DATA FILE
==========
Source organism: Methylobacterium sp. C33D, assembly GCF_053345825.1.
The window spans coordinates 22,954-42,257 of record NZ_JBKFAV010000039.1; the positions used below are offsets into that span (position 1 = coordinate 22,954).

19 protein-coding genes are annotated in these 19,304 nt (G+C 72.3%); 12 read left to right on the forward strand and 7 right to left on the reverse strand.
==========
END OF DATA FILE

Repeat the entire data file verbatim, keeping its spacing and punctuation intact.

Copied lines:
Source organism: Methylobacterium sp. C33D, assembly GCF_053345825.1.
The window spans coordinates 22,954-42,257 of record NZ_JBKFAV010000039.1; the positions used below are offsets into that span (position 1 = coordinate 22,954).

19 protein-coding genes are annotated in these 19,304 nt (G+C 72.3%); 12 read left to right on the forward strand and 7 right to left on the reverse strand.